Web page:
PhD Student at École de technologie supérieure studying Carbon Nanotube MEMS.
Can Tesla beat the likes of Ford and GM to take over the automotive world?
What exactly is the future of cars? The auto industry’s fate rides on the answers to three unresolved questions: driven or self-driving? Electric or gas? Private or shared? Tesla's value A couple of weeks ago Tesla surged past automotive giants like Ford and GM to become the most valuable car company in the USA. For a firm that has existed for less than 2 decades, that is incredible. That sounds impossible It does indeed and the numbers also stand against Tesla. Tesla sold 80,000 cars last year. GM sold 10 million, meaning it exceeded Tesla’s annual vehicle sales every three days, on average. Despite the fanfare, Musk’s company lost $780 million in 2016. Ford made $11 billion. The future of Cars Right now, there is a huge focus on "self-driving cars" and this begs the question Will people drive cars, or will the cars drive themselves? The self-driving revolution is like a massive West Coast earthquake—experts claim it’s practically inevitable, but nobody can say for sure when or what it will look like. If this self-driving future never fully materializes, legacy car companies will probably benefit from the lack of disruption. But is it so obvious that they would also lose, even in the self-driving scenario? Is the future of cars electric, or something else? One of the most attractive points about Tesla is that it does not make fuel driven cars, their products are all purely electric and it is also worth mentioning that they are loaded with the best technology available. Several automakers, like General Motors and Honda, are dabbling in other clean energy, like fuel-cell systems. But hydrogen fueling stations cost about $2 million to build and there are only 34 in the United States today, with more than half in one state—California. Given the technology’s questionable viability, it is more likely that the technology will navigate more towards battery driven cars. Electric vehicles also have the benefit of tax credit benefits in almost all the countries which is a very attractive proposition for potential buyers. It does look very promising for Tesla Indeed, with manufacturers still struggling to catch up to Tesla, it is just a matter of time that Tesla becomes a behemoth in the auto industry and perhaps even save the environment. It is a waiting game.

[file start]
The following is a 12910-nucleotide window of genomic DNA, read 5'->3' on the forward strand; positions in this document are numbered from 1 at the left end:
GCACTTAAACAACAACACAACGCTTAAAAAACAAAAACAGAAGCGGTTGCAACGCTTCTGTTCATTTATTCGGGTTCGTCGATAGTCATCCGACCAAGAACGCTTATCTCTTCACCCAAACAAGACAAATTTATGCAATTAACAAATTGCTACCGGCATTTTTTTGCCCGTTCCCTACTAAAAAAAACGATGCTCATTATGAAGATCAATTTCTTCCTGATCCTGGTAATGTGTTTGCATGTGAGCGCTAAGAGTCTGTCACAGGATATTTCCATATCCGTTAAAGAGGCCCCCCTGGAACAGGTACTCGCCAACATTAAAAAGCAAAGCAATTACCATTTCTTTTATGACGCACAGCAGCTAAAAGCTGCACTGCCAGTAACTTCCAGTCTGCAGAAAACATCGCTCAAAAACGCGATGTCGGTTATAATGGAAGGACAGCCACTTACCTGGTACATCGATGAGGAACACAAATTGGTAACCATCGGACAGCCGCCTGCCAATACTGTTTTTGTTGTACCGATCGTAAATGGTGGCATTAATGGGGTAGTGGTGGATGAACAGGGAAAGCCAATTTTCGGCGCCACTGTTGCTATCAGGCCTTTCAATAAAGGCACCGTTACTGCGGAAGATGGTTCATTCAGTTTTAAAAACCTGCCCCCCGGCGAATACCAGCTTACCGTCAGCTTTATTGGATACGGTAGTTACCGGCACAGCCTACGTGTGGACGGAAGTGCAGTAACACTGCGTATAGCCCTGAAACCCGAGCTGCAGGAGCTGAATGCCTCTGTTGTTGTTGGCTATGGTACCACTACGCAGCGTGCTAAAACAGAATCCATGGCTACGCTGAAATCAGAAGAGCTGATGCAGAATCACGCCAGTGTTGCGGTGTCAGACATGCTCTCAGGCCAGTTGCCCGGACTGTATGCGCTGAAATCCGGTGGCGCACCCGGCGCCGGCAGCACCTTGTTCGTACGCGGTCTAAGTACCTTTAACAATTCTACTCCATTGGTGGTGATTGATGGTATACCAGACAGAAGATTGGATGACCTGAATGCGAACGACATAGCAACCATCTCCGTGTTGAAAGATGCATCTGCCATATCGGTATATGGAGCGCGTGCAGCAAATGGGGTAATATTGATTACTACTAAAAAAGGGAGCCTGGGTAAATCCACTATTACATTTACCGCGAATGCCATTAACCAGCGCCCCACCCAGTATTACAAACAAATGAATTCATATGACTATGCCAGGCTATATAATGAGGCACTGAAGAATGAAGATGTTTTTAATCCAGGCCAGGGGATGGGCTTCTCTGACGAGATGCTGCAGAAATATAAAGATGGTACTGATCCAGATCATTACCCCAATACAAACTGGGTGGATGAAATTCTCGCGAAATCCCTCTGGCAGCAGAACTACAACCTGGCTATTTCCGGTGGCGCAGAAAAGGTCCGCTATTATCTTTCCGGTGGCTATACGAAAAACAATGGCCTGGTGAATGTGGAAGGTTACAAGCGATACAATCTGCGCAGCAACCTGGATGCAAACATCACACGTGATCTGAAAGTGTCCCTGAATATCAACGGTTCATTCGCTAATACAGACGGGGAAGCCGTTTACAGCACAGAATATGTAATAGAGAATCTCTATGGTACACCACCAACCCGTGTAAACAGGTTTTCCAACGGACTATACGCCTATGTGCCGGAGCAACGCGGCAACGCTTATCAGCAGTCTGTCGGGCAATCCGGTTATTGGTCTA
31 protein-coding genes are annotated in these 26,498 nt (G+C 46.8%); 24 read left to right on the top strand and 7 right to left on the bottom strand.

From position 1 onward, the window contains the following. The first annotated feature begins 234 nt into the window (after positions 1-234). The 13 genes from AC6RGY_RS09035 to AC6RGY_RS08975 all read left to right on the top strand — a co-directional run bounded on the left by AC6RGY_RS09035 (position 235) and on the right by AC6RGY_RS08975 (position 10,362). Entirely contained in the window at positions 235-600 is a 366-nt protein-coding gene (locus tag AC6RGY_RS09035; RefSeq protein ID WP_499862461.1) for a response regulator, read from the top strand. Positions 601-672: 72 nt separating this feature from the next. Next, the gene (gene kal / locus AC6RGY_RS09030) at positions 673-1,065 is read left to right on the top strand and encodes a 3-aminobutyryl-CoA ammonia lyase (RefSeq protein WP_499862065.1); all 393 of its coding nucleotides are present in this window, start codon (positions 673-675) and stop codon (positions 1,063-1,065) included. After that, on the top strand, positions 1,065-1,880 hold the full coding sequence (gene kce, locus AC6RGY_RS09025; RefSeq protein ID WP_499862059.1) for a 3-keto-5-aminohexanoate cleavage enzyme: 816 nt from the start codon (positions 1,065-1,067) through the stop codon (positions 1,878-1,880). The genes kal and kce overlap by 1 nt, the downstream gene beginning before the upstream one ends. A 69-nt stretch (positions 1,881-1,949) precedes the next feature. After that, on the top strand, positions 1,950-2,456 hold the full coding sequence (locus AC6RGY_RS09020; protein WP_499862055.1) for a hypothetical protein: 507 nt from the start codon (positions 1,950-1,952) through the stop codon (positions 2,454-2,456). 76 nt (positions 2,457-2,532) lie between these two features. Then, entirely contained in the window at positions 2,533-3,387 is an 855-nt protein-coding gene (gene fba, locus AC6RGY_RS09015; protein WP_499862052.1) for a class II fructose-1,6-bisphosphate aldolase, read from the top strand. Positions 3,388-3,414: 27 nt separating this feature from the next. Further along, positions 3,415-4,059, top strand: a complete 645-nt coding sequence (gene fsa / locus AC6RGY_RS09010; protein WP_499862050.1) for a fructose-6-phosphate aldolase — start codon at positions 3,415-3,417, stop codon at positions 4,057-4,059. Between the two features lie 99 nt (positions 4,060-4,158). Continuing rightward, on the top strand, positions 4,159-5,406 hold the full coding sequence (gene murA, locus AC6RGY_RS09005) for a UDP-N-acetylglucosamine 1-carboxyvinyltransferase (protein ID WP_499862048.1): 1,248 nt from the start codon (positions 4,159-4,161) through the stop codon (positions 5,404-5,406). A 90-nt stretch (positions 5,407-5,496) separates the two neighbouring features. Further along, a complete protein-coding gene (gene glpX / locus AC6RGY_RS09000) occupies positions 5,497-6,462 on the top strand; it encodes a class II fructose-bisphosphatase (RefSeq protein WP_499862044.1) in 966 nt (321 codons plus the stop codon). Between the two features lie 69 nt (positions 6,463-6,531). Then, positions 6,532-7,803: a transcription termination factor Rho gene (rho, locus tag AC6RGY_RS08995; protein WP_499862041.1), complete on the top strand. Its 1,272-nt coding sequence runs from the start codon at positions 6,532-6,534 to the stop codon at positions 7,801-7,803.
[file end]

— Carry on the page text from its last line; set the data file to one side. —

Abstract: Electric vehicles (EV) are treated as a breakthrough technology in the automotive market. The novelty of this technology also implicates that the incidence of these vehicles worldwide is still low. An important issue regarding EVs is the existence of proper charging infrastructure as waiting at charging stations due to an inadequate number of chargers can discourage EV owners. However, as the number of EVs and charging stations are low at present, real world experience is not available, so computer simulations are required for the planning of such charging stations.